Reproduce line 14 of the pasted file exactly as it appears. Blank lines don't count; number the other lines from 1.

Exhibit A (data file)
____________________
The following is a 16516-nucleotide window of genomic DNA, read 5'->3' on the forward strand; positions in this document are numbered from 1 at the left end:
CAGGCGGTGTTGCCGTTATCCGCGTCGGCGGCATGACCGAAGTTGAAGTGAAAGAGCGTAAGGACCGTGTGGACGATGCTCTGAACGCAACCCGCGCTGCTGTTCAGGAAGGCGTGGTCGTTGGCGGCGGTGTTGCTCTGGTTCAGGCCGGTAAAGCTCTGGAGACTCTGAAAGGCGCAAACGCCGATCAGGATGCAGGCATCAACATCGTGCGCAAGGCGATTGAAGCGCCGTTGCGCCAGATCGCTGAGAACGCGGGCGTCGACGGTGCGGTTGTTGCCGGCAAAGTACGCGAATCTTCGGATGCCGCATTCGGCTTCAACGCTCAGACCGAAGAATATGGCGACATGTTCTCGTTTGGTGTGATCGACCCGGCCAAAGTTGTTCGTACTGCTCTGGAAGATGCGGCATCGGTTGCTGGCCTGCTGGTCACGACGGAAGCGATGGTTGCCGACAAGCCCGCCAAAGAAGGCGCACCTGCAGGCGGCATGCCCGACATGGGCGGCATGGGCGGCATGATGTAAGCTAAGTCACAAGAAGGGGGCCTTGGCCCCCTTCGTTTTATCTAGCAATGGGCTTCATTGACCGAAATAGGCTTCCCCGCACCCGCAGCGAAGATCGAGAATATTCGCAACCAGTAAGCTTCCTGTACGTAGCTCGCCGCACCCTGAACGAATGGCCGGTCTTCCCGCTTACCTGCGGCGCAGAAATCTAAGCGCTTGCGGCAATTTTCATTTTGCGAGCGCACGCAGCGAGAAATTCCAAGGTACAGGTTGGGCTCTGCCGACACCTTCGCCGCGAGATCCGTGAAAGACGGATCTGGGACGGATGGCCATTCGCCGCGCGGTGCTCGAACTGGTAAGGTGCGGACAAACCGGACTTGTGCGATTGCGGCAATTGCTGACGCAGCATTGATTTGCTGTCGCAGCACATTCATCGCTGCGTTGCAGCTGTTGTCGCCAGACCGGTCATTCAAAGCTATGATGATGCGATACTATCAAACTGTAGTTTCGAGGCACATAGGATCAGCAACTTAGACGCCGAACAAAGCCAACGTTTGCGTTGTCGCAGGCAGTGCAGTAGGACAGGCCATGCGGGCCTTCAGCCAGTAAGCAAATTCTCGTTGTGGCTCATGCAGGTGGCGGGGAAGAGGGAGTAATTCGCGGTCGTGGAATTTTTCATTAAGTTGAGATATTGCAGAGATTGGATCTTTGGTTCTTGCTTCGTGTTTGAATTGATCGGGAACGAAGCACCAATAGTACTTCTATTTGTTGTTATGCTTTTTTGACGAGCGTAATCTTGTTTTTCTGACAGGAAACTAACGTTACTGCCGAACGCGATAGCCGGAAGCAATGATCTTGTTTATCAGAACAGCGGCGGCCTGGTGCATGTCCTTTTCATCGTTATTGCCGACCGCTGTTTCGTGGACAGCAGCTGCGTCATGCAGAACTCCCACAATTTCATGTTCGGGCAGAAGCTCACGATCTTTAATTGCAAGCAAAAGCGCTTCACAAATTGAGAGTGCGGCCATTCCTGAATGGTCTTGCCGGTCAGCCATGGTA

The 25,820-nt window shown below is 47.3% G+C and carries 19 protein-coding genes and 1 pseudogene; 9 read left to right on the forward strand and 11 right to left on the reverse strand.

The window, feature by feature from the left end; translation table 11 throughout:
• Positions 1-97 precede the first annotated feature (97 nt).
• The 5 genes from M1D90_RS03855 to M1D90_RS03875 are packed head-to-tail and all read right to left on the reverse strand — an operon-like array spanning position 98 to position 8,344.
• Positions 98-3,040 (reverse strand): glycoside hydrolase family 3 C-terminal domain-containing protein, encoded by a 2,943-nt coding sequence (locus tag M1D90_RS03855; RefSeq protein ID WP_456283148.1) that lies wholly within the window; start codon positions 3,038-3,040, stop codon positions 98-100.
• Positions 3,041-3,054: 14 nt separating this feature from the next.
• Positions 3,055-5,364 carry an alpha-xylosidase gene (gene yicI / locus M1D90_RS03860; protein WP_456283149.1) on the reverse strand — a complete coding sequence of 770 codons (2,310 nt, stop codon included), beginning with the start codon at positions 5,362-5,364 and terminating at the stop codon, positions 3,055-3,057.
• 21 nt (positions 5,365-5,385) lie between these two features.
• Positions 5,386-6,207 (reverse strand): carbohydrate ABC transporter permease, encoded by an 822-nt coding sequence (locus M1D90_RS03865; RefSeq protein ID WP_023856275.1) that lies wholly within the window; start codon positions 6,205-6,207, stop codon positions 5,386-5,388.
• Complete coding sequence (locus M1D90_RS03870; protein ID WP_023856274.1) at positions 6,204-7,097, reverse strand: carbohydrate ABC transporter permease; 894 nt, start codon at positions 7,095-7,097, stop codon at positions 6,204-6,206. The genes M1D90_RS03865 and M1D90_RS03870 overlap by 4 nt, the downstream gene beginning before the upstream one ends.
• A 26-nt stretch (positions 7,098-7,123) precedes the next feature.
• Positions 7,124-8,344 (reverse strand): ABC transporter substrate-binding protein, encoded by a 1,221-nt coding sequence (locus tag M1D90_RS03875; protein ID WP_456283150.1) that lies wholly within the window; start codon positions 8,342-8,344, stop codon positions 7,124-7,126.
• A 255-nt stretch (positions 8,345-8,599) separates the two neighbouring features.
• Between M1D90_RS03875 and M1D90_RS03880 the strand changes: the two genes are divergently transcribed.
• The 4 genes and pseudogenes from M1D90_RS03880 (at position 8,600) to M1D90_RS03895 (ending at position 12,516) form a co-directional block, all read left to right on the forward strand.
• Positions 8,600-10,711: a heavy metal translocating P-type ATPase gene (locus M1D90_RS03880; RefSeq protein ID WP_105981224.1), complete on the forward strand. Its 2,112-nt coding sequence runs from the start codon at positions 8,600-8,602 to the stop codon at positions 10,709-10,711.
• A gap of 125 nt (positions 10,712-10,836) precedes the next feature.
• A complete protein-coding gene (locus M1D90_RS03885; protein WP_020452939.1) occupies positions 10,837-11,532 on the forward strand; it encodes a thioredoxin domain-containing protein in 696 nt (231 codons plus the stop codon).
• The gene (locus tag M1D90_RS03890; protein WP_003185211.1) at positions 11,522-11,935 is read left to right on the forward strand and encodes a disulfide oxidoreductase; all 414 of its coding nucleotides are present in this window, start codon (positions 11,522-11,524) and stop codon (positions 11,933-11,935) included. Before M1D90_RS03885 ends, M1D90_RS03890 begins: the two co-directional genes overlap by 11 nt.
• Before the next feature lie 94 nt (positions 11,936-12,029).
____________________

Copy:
• Positions 7,124-8,344 (reverse strand): ABC transporter substrate-binding protein, encoded by a 1,221-nt coding sequence (locus tag M1D90_RS03875; protein ID WP_456283150.1) that lies wholly within the window; start codon positions 8,342-8,344, stop codon positions 7,124-7,126.